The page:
Ibis Aerospace has quashed speculation that Taiwan’s Aerospace Industrial Development Corp. (AIDC) is preparing to withdraw its investment in the company’s Ae270 Spirit business and utility turboprop.
Civil aviation authority
The European Commission (EC) is moving quickly to extend the responsibilities of the European Aviation Safety Agency (EASA) to cover pilot licensing, aircraft operations and oversight of third-country airlines.
The UK Department for Transport (DfT) is expected to decide early next year whether it will forge ahead with plans to restrict the amount of time foreign-registered aircraft can be based in Britain. The consultation process ended on October 28, and officials will take several weeks to evaluate the views collected before making a recommendation.
Owners, operators and manufacturers of aircraft registered in any of the UK’s overseas territories have been advised to get familiar with a comprehensive set of new requirements. Under the latest amendments to the UK’s Overseas Territories Aviation Requirements, regulatory changes will soon be introduced that cover operations, maintenance, airworthiness and ATC for registering aircraft.
The UK’s Department for Transport (DfT) is considering whether to prevent foreign-registered aircraft that are not operated commercially from being based permanently in Britain. It is about to launch a consultation process on proposals to revise legislation on foreign-registered aircraft.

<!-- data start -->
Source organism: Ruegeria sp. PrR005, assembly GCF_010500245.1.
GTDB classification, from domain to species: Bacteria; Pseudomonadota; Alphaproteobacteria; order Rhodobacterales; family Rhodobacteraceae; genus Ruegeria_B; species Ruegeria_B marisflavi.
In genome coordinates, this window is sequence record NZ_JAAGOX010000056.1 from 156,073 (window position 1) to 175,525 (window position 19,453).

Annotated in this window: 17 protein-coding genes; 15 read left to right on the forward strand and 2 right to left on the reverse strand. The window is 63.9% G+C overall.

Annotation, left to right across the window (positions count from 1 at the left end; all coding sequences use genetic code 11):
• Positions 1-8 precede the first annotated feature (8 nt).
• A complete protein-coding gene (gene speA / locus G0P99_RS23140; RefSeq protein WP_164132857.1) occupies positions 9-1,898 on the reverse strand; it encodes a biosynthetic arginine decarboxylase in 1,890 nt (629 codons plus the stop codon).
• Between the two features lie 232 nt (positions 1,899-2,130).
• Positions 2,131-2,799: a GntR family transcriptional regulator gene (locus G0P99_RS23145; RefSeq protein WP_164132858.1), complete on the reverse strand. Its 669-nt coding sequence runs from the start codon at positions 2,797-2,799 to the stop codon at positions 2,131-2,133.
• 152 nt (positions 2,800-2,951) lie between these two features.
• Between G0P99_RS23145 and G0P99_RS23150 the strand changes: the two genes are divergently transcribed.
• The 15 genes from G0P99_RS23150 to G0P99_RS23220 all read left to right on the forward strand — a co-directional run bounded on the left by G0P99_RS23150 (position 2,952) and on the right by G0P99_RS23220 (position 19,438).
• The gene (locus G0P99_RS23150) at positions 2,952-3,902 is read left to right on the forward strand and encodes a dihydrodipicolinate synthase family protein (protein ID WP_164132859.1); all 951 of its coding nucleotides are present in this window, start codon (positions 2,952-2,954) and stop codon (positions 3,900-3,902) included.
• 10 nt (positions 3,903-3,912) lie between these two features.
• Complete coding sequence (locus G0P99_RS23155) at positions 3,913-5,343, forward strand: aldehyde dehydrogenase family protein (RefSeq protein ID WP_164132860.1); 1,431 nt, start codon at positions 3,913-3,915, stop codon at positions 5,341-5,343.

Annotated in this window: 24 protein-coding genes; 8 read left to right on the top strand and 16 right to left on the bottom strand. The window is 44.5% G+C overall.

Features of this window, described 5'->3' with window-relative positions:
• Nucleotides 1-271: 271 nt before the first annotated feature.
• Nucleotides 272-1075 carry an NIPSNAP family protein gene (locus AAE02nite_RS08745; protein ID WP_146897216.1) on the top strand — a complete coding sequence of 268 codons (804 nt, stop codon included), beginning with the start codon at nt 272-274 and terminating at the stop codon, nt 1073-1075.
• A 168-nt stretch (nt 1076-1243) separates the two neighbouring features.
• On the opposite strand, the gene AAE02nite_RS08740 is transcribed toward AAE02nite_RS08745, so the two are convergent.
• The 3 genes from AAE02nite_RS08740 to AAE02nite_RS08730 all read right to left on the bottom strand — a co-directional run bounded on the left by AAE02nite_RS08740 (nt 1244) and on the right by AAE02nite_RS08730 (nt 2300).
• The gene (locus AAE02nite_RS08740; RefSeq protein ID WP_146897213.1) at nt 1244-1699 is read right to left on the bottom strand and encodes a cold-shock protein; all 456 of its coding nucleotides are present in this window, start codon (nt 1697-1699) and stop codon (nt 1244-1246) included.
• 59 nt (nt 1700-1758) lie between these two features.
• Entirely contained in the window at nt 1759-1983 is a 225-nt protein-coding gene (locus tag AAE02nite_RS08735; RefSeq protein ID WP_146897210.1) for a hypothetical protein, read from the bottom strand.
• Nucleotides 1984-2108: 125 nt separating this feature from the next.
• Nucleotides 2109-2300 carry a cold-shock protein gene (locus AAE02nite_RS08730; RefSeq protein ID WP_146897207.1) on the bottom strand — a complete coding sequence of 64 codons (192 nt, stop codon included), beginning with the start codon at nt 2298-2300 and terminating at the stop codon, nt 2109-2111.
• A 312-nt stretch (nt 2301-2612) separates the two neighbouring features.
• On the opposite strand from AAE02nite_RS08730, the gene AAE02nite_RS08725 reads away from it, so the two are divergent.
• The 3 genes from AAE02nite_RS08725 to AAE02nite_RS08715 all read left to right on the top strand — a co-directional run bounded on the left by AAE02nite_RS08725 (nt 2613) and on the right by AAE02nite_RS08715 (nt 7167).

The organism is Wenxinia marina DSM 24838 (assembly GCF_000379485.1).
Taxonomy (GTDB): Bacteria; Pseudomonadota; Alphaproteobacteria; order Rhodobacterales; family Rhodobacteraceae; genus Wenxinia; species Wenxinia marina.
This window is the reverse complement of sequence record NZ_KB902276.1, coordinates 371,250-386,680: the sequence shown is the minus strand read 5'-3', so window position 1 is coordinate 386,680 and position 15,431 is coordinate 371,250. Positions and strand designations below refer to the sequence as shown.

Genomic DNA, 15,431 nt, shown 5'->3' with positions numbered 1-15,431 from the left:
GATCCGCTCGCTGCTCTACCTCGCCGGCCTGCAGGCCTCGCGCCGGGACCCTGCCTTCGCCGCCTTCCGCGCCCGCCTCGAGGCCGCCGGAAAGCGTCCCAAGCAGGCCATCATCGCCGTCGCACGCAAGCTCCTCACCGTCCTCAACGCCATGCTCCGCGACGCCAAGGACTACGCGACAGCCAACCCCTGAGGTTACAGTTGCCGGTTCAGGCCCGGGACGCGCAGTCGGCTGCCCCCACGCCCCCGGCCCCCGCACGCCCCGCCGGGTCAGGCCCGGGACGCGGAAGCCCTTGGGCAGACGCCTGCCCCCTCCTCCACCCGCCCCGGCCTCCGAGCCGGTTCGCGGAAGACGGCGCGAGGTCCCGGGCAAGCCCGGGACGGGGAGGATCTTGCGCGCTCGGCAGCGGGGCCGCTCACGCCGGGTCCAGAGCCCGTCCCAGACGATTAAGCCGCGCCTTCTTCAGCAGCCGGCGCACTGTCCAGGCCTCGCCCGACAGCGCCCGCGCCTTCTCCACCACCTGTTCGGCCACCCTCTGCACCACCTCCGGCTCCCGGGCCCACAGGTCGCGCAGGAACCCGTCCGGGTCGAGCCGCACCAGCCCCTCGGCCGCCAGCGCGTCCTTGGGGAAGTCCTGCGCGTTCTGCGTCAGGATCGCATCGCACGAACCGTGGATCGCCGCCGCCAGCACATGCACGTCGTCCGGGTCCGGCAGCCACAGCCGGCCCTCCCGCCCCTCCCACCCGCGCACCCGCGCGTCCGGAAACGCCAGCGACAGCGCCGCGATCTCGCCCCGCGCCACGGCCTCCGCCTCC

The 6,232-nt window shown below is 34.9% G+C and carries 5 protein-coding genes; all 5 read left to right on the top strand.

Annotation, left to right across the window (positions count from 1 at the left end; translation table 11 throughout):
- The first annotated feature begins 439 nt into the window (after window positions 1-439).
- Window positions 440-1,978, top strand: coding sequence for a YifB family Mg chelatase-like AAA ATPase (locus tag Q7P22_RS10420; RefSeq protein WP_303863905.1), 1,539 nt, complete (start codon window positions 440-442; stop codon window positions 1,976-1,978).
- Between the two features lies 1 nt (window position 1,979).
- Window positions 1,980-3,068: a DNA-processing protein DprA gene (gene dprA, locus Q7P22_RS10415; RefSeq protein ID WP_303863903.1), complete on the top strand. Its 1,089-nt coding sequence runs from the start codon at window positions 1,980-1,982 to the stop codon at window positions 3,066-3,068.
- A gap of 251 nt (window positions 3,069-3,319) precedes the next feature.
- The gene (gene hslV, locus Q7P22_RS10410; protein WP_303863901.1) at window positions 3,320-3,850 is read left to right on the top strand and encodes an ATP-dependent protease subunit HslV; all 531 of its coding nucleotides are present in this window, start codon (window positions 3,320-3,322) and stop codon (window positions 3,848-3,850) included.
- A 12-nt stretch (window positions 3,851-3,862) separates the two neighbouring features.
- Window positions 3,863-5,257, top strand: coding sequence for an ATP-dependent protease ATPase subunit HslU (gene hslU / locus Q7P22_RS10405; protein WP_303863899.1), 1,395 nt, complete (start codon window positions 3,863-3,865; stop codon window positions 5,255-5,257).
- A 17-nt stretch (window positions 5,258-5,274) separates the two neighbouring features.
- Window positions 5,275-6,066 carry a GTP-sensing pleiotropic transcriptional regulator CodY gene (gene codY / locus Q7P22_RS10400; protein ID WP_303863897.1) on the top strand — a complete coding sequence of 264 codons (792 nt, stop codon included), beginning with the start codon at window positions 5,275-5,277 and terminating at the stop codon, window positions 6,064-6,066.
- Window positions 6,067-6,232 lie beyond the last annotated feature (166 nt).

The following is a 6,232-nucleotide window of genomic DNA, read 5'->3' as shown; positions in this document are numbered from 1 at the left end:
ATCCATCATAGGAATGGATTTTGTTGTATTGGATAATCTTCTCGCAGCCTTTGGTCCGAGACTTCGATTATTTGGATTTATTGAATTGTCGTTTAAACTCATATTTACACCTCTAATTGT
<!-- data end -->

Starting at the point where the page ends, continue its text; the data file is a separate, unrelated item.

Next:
Users of corporate, business and executive aircraft in the UK are working to understand the implications of proposed new civil aviation rules, especially those governing emissions. The Civil Aviation Bill, published in June, covers the next 30 years’ development of air travel in the UK.
Now that much of the world has applied reduced vertical separation minimums (RVSM) standards in the upper flight levels, it was only a matter of time before forward-thinking China followed suit.
Sir Roy McNulty, chairman of the UK Civil Aviation Authority (CAA), has said that management and financial problems at the European Aviation Safety Agency (EASA) could compromise safety standards. However, Sir Roy added that he does not expect EASA’s performance to deteriorate to such an extent without the agency’s taking corrective action.
The UK Civil Aviation Authority (CAA) is conducting a strategic review of business and general aviation and how these industries should be regulated. This will be put to the CAA board at its June meeting and, significantly, will be considered before the authority issues its final ruling on controversial changes to safety regulation charges.
The UK government is leading a campaign to delay the transfer of additional regulatory responsibilities to the European Aviation Safety Agency (EASA) until the agency resolves existing management and budgetary issues.